I have been stuck. In a fragile, emotional, crying-three-times-a-day funk. For a few weeks. But I’m coming out of it. I’m clawing my way to the surface. I have to. I need to see the big picture. I need to remember that life is short and I will die, and to use that knowledge to embrace the life I have rather than retreat from it. I need to remember that revisiting my past opens old doors, and that dreams and flashbacks are part of the process. I need to remember that I’ve never written a memoir before, that this is all new territory for me, and that my self-efficacy will grow as I keep writing.
Yes, I’m shaking the devil off. Casting off the stuck-ness. Starting to glimpse the forest again.
If I’m honest, I’ve had a tough few weeks. I’ve been feeling a bit down, a bit untethered. A few set-backs have appeared on my path. My groundedness has escaped me of late, and the swirling has taken over. My one word for the year, secure, seems to have left the building. I’ve been trying to dig deep, to press on, to rely on my one word from 2013. But it’s felt difficult. Not good, friends, not good.
So last week, I could no longer ignore that the swirling and the ever-growing to-do list — especially after having been out of town for a full week at training — had left me feeling depleted. My mat was beckoning me (screaming to me!) to get to the studio, to breathe deeply, and to reconnect to my core. After an intensely full day at work, I made the conscious decision to let the rest of the seemingly-urgent responsibilities await another day, and I headed to yoga. As I found a spot in the very crowded class, took a seated position, and closed my eyes, I immediately felt an internal shift. Then, a few deep breaths, some rolls of my beyond-tight neck, and a settling into the present moment. For the next 75 minutes, I would be here, now. Nothing else to do. Just. Be. Here.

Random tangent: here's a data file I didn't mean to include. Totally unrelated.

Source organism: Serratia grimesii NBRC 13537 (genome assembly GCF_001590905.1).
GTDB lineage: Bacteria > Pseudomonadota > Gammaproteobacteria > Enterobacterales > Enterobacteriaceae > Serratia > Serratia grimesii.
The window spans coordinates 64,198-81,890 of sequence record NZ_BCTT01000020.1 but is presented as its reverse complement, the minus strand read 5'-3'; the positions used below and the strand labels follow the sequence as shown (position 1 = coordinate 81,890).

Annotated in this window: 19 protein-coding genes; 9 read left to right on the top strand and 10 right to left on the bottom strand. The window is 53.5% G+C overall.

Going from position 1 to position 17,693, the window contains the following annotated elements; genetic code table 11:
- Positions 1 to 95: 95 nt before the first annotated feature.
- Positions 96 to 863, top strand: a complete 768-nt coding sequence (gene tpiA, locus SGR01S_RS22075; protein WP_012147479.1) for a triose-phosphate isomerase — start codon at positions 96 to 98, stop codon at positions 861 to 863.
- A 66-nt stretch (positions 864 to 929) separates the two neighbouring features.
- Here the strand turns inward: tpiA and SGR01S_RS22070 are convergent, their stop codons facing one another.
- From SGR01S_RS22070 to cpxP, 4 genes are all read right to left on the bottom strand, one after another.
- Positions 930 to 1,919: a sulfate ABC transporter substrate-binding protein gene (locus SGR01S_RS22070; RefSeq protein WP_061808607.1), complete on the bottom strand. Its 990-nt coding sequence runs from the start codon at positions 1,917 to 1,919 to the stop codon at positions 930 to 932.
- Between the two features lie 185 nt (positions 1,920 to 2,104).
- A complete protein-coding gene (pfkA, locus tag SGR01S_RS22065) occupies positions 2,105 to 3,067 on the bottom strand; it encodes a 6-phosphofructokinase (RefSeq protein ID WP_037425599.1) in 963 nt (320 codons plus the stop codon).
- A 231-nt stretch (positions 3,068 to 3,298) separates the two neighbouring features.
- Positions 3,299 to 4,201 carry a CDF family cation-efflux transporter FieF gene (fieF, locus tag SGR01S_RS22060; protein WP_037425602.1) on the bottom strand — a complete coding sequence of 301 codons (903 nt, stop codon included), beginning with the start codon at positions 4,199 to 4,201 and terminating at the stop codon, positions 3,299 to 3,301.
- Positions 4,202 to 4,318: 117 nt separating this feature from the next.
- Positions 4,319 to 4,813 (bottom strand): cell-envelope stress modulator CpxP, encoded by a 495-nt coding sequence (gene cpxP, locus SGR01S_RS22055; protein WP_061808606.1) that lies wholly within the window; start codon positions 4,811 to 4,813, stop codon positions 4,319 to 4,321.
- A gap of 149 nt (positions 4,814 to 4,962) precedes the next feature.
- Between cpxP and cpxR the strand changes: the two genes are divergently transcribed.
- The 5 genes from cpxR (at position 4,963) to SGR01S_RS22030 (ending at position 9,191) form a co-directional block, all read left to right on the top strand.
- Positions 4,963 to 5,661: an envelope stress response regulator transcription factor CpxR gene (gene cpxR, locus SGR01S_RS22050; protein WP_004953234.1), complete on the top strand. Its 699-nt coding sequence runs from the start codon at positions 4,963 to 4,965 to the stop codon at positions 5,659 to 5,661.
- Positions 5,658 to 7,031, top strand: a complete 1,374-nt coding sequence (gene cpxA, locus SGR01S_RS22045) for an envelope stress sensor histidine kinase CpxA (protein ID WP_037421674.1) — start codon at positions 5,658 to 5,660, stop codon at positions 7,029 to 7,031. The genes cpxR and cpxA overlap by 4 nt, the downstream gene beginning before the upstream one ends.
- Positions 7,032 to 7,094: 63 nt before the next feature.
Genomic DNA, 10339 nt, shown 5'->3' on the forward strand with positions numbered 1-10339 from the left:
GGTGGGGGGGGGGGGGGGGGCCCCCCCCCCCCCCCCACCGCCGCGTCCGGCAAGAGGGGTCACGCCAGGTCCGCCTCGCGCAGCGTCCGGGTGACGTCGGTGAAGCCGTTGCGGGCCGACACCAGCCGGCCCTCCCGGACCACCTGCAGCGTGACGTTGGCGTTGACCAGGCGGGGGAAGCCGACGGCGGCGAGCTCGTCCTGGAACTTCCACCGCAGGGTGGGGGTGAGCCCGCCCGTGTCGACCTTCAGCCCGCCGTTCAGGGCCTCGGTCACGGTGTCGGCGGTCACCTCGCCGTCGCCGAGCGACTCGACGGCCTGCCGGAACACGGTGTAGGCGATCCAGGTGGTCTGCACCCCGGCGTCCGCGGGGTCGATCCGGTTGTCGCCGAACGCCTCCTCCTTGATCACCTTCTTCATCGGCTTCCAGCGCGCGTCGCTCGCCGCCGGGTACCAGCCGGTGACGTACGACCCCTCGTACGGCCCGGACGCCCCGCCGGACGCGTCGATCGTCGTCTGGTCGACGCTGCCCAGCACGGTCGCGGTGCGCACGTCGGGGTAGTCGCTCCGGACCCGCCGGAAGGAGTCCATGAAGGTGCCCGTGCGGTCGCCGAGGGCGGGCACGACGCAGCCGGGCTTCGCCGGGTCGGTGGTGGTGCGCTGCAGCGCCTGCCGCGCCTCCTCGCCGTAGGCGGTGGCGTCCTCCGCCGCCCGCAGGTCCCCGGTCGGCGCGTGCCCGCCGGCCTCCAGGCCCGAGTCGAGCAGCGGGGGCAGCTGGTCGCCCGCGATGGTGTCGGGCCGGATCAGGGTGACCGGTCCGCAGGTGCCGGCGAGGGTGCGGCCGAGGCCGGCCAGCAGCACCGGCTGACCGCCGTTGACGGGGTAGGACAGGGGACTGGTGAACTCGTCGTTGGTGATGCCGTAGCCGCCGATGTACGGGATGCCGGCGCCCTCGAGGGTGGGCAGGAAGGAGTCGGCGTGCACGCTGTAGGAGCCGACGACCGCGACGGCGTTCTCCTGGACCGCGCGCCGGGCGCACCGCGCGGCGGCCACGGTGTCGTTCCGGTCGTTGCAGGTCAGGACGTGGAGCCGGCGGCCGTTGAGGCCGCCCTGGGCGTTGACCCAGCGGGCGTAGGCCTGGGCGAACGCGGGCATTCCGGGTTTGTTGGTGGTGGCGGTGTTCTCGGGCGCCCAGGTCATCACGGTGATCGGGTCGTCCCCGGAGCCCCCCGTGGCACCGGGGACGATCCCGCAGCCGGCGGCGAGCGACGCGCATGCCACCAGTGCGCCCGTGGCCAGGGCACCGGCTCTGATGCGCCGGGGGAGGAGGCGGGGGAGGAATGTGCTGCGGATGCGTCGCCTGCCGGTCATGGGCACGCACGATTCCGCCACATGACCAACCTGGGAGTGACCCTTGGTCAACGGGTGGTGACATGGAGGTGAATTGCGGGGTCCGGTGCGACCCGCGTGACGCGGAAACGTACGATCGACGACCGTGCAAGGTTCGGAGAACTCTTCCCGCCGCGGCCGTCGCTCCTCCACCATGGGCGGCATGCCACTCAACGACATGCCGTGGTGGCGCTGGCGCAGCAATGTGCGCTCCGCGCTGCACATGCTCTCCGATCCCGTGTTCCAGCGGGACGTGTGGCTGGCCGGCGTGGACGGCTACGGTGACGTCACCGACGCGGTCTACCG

At the end of class, right before savasana (total relaxation!), the teacher guided us through bridge pose and invited those who could to go in to full wheel (or upward bow). Wheel is a full on back-bend — lie on your back, place your palms face-down up by your ears, then push up and into your hands and feet, extending your arms and legs. Viola, full on back-bend. Wheel. Upward bow. Uh-huh. Right. I’ve never done wheel. Actually…I’ve never even tried. But in this class, the woman next to me did it. And in witnessing this, her courage and ability to go for it, made me want to try.